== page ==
September 6, 2016 Barry Posen Begins Tenure as Kissinger Chair at John W. Kluge Center
Press Contact: Donna Urschel (202) 707-1639
Public Contact: Jason Steinhauer (202) 707-0213
Political scientist Barry R. Posen, who was named the Henry A. Kissinger chair in Foreign Policy and International Relations at the Library of Congress John W. Kluge Center, arrived today, Sept. 6. He will be in residence for six months.
Posen is the Ford International Professor of Political Science at the Massachusetts Institute of Technology (MIT) and director of the MIT Security Studies Program. He is the author of three books, including “Restraint: A New Foundation for U.S. Grand Strategy” (2014), “Inadvertent Escalation: Conventional War and Nuclear Risks” (1991) and the award-winning “The Sources of Military Doctrine” (1984).
While at the Kluge Center, Posen will use the Library’s collections to study the implications for the United States of a multipolar international order. According to Posen, the National Intelligence Council of the U.S. intelligence community has predicted a diffusion of power and the emergence of a multipolar system—when four or more nation-states have nearly equal amounts of military, cultural and economic power—by the middle of this century.
“These are forecasts, and it is possible that they are wrong,” Posen says. “Nevertheless, if the distribution of capabilities is indeed moving toward multi-polarity, it will be helpful to have thought through the challenges posed by such a system for the U.S. as well as for other states.”
Posen has served on the faculty of MIT since 1987. Previously, he was an assistant professor of Politics and International Affairs at Princeton University’s Woodrow Wilson School. An elected member of the American Academy of Arts and Sciences, Posen has received fellowships from the Woodrow Wilson International Center for Scholars, the Ford Foundation, the German Marshall Fund and the Rockefeller Foundation. He received his Ph.D. and M.A. from the University of California, Berkeley.
The Kissinger Chair is a distinguished senior research position; its holder is in residence at the Library for a period of up to 10 months. Using research facilities and services at the Library of Congress, the scholar is expected to engage in research on foreign policy and international affairs that will lead to publication and share his or her expertise, through public lectures and dialogues, with Congress and other policymakers.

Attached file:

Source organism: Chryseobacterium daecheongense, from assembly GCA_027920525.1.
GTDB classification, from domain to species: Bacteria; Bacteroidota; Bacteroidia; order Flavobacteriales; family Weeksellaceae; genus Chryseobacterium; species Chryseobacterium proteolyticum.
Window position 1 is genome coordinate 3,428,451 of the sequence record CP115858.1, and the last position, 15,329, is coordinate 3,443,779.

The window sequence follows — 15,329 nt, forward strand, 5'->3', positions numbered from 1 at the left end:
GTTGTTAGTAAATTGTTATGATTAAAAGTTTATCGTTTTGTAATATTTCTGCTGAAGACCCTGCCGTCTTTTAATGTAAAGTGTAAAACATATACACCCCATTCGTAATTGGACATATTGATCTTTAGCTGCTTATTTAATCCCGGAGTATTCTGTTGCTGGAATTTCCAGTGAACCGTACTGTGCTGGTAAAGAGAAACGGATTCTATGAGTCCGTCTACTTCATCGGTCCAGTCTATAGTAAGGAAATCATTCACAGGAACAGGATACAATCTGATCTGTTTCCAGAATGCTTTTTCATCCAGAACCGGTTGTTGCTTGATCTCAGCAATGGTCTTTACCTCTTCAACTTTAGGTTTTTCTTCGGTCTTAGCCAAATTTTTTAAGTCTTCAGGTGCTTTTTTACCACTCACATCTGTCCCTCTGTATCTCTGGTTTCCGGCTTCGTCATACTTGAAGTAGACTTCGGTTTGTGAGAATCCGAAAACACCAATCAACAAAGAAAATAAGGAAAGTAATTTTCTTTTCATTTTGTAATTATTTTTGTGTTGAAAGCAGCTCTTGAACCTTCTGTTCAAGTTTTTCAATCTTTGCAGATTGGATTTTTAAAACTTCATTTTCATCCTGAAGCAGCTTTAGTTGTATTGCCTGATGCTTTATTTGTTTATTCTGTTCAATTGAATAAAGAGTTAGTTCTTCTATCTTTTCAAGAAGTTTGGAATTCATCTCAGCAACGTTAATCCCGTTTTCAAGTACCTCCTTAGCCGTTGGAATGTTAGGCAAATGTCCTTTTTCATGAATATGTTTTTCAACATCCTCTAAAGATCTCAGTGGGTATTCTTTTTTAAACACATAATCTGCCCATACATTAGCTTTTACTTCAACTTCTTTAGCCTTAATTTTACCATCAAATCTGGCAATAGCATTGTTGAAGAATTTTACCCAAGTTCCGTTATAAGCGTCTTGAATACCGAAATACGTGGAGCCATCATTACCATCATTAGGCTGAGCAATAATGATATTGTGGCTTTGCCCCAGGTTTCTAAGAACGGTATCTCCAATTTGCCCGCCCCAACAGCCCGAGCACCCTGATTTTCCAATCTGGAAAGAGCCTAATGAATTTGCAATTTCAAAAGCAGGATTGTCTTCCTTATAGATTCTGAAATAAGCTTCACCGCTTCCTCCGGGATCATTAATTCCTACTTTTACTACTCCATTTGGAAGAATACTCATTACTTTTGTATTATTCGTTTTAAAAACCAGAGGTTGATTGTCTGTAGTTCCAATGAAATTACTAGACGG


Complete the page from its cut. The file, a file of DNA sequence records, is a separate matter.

The annual appointment of the Kissinger scholar is made by the Librarian of Congress upon the recommendation of a selection committee consisting of representatives from the academic community and foreign-policy experts. The appointment ensures that the subject of foreign affairs, taken broadly, receives reflective and considered treatment each year in Washington, D.C., by distinguished, experienced scholars and practitioners.
The John W. Kluge Center was established at the Library of Congress in 2000 to foster a mutually enriching relationship between the world of ideas and the world of action, between scholars and political leaders. The center attracts distinguished scholars to Washington, D.C., facilitates their access to the Library’s remarkable collections and helps them engage in conversation with policymakers and the public. Learn more at loc.gov/kluge/.
The Library of Congress is the world’s largest library, offering access to the creative record of the United States—and extensive materials from around the world—both on site and online. It is the main research arm of the U.S. Congress and the home of the U.S. Copyright Office. Explore collections, reference services and other programs and plan a visit at loc.gov, access the official site for U.S. federal legislative information at congress.gov, and register creative works of authorship at copyright.gov.